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AFBI study the use of lupins in diets for pigs

Soyabean meal is the main source of protein in diets for pigs and poultry due to its high crude protein content and its good profile of amino acids. However, as soyabean meal must be imported, home grown protein sources such as lupins have been considered as alternatives.

Lupins can contain up to 44% crude protein and previous research elsewhere has shown they can be included in pig and poultry diets with no adverse effects on performance provided the diets are supplemented with expensive synthetic amino acids. There is a lack of information on the use of low levels of lupins in pig and poultry diets as a direct substitution for soyabean meal, without additional amino acid supplementation. The aims of studies conducted at AFBI, Hillsborough and Newforge and funded by DARD were to investigate the effect of substitution of a proportion of soyabean meal with lupins on pig and poultry performance.
 
The effect of lupins on pig performance
Four diets were produced to contain 0, 4, 8 and 12% lupins and offered to a total of 240 pigs in pens of 10 from 10 to 15 weeks of age. 
 
Feed intake and average daily gain decreased with increasing lupin inclusion (Table 1) with the result that pigs offered the 12% lupin diet were 4.7 kg lighter at 15 weeks of age. Feed conversion ratio (FCR) tended to increase as the level of lupin inclusion increased, although the differences were not significant. Thus, the reduction in daily gain and live weight at 15 weeks with increasing lupin inclusion may be attributed to reduced feed intake, most likely caused by low levels of alkaloids in the lupins which impacted on palatability.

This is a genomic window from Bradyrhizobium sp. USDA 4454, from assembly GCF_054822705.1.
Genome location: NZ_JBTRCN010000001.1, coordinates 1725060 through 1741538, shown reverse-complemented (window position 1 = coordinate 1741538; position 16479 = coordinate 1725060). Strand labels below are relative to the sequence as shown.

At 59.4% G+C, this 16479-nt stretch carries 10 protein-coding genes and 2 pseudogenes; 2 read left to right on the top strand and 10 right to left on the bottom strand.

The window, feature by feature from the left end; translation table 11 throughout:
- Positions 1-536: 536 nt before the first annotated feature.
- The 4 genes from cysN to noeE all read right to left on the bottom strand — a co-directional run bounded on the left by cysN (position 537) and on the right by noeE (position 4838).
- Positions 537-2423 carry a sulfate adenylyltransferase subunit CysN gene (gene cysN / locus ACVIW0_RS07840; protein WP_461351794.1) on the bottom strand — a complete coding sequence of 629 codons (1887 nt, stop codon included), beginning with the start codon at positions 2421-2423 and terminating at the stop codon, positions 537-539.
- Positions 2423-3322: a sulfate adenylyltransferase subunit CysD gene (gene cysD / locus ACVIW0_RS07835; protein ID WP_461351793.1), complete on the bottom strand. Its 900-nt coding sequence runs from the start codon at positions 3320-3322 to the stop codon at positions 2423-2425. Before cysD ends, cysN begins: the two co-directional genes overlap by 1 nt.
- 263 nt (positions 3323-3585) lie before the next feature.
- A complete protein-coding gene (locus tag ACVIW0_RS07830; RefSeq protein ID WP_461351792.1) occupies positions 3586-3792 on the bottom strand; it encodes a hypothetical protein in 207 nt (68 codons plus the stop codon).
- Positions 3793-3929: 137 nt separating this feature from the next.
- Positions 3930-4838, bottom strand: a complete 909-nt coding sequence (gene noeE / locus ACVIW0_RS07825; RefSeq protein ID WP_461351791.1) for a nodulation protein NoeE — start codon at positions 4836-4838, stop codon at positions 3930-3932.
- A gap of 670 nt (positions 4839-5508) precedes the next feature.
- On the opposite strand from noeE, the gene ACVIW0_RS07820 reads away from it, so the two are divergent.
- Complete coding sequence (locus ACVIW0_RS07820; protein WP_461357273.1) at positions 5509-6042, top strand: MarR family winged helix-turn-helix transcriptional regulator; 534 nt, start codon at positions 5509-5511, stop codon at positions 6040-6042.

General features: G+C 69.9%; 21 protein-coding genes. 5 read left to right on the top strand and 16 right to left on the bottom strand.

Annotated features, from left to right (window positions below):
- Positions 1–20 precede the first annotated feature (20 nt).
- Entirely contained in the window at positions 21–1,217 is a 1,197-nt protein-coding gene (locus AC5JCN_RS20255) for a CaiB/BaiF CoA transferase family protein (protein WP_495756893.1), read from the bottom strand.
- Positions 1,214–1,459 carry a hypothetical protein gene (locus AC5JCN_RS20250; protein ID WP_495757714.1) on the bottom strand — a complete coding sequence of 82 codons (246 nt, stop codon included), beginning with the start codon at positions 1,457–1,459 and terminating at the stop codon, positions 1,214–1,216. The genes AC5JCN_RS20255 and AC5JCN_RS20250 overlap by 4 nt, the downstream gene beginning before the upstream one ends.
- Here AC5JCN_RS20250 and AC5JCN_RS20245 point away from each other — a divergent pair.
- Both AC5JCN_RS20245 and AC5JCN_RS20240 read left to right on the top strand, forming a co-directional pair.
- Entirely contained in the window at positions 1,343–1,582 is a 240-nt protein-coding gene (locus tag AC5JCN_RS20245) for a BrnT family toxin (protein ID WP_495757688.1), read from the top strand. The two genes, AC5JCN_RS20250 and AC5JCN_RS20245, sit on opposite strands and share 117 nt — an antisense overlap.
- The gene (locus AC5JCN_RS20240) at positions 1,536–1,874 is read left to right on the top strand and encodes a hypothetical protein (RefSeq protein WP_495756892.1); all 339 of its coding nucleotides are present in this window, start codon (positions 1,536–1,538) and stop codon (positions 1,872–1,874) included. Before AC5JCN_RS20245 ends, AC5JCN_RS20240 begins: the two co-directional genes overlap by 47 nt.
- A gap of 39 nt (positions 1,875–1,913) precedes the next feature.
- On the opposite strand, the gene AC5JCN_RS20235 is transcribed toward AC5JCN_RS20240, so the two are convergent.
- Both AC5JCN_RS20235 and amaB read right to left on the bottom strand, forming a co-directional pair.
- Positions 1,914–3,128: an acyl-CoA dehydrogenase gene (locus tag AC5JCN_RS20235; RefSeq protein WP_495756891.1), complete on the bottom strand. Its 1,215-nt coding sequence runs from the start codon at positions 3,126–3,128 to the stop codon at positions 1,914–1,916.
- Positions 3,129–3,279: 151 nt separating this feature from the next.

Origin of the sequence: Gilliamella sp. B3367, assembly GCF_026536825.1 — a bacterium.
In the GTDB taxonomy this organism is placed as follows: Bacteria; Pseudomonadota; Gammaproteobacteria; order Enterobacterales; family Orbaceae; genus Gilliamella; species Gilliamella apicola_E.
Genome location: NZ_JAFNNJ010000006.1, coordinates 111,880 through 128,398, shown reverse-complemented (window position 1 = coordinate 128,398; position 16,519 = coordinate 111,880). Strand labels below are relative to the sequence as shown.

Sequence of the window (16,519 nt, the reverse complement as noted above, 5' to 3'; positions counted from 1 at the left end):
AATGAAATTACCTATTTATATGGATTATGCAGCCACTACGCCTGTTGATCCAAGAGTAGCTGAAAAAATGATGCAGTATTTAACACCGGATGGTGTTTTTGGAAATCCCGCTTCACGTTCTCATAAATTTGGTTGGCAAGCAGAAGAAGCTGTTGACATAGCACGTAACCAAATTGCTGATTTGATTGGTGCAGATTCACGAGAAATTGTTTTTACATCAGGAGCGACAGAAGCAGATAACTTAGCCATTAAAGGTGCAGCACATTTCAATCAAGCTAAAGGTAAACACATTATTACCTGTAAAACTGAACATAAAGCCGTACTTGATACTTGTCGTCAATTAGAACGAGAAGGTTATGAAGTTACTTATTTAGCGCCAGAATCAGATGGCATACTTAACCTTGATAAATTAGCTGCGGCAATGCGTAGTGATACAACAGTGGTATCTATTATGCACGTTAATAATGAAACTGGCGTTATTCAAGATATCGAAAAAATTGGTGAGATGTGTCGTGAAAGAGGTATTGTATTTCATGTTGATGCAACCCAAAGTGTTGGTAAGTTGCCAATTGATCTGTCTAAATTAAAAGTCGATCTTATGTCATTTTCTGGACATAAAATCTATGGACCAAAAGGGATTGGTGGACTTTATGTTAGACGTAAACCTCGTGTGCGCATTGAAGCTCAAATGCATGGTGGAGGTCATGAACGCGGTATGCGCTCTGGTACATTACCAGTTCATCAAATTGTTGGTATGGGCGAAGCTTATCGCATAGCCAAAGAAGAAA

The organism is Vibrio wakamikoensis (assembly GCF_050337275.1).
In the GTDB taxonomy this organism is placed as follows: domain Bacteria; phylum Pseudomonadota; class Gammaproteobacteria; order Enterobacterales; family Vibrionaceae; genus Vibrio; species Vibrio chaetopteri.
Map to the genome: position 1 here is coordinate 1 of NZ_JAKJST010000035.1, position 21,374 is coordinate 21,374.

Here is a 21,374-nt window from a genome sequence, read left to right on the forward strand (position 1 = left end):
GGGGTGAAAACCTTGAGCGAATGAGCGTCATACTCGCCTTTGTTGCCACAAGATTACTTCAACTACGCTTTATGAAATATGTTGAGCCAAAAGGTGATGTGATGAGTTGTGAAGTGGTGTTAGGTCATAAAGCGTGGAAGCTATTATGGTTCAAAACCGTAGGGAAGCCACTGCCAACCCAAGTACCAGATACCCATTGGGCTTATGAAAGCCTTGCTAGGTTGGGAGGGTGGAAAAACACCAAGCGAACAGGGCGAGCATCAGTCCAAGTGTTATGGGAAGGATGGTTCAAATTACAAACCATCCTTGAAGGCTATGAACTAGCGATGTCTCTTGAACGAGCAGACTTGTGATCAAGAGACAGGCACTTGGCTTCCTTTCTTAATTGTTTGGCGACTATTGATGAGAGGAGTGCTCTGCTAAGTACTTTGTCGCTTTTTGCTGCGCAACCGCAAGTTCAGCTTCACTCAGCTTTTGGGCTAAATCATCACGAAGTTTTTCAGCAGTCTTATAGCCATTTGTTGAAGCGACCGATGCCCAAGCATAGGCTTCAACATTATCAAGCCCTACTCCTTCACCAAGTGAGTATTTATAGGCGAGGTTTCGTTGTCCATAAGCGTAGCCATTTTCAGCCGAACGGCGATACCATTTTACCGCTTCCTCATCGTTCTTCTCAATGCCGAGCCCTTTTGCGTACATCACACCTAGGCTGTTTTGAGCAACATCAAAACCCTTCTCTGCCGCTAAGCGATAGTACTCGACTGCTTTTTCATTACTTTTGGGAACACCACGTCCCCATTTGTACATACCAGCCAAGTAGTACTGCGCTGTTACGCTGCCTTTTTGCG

The effect of lupins on broiler performance
Three diets were produced to contain 0, 3 or 6% lupins and offered to 300 broilers in pens of 20 from 0-35 days of age to determine performance. Apparent metabolizable energy (AME) was determined in a separate trial using 60 broilers and collecting excreta from 14 to 21 days. There was no difference in diet AME content but lupin inclusion reduced feed intake, daily gain, feed conversion efficiency and final live weight at 35 days
(Table 2).
 
Again the reduction in performance can be attributed to reduced feed intake of the diets containing lupin.
 
In conclusion, lupin inclusion reduced feed intake and growth rate in pigs and poultry and there is limited potential for lupins to be used as an alternative protein source.

 

 

 

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